- Associated Press - Wednesday, February 15, 2017

COLUMBIA, S.C. (AP) - South Carolina Gov. Henry McMaster said Wednesday he remains an “enthusiastic supporter” of President Donald Trump and has no concerns about the early days of his administration.

“I think he has the answer and attitude that will solve a lot of our problems,” McMaster said in his first sit-down interview with reporters as governor. “He’s pointing us in a good direction, and I support him.”

He offered no specifics.

As lieutenant governor, McMaster was the nation’s first statewide officeholder to endorse Trump. He ascended to the governor’s office three weeks ago after the U.S. Senate confirmed then-Gov. Nikki Haley as Trump’s pick for ambassador to the United Nations.

Asked about Trump’s executive order limiting travel from seven Muslim-majority countries, the state’s former attorney general replied, “As I say, I support him on his ideas and his approach. I think he’s going to change things dramatically in the course of our country. Things will get a lot better.”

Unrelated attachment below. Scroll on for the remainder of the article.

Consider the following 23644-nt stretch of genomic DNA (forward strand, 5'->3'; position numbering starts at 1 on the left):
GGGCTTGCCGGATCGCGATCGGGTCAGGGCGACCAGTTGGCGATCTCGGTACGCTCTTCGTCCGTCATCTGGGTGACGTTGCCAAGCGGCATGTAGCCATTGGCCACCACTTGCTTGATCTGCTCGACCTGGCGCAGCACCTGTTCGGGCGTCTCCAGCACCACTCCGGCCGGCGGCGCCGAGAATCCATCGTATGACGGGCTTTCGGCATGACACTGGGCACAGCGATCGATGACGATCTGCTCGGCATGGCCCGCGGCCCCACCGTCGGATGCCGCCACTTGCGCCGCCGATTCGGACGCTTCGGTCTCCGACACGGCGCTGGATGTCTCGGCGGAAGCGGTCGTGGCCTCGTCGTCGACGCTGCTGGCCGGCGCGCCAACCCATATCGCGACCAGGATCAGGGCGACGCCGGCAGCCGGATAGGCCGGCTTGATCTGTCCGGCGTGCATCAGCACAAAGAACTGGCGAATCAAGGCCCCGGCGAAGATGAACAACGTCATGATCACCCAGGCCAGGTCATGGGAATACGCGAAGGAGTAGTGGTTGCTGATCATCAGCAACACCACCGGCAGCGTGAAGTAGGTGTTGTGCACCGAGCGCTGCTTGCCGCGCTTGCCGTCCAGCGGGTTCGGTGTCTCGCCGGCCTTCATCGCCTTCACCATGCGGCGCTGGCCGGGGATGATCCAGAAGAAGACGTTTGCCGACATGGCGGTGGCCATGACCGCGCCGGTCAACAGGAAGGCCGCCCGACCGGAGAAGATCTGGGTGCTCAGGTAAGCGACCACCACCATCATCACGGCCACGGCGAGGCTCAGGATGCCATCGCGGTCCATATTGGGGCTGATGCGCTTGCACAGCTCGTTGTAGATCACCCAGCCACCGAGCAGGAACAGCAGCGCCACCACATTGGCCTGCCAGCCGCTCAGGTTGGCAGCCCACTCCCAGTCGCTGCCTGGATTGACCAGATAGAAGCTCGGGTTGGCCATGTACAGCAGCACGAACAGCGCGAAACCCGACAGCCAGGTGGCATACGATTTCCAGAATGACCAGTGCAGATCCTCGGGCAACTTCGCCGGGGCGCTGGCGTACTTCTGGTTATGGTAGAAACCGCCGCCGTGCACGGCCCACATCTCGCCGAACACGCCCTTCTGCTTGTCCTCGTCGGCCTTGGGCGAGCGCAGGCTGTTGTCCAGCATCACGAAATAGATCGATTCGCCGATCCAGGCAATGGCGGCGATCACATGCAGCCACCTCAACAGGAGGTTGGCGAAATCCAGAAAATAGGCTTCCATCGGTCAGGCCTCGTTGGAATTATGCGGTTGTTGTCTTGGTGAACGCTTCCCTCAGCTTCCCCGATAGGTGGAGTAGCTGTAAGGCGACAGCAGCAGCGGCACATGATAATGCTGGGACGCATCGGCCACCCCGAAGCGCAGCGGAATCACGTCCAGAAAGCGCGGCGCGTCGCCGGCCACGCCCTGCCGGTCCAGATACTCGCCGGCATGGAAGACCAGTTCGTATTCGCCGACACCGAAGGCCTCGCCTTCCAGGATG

The Texas attorney general defended Trump’s order in court documents filed Wednesday, calling it an assertion of presidential authority intended to protect the country from terrorists. Other states, including California and New York, denounced the order as an attack on religion.

Trump is expected to visit Boeing’s North Charleston plant on Friday for the rollout of the first 787-10 Dreamliner. McMaster said he’ll be there.

“I don’t know what he’ll say, but I know he’ll be happy to be there,” the governor said.

Nearly 3,000 production workers at the plant were deciding Wednesday whether they want to unionize. Haley frequently touted South Carolina’s low unionization numbers as an economic development tool.

In 2015, she recorded radio ads urging Boeing workers to reject efforts to establish a union. The International Association of Machinists and Aerospace Workers called off that election because of what the union called a toxic atmosphere and political interference.

McMaster told reporters Wednesday he hopes the effort again fails.

“My own hope for the employees at Boeing is that they understand that’s a remarkable company, and it’s a great economic engine for them, for us, for everybody in the state,” he said, adding that Boeing’s success brings other companies to South Carolina. “I think we’re doing just fine without a union presence.”

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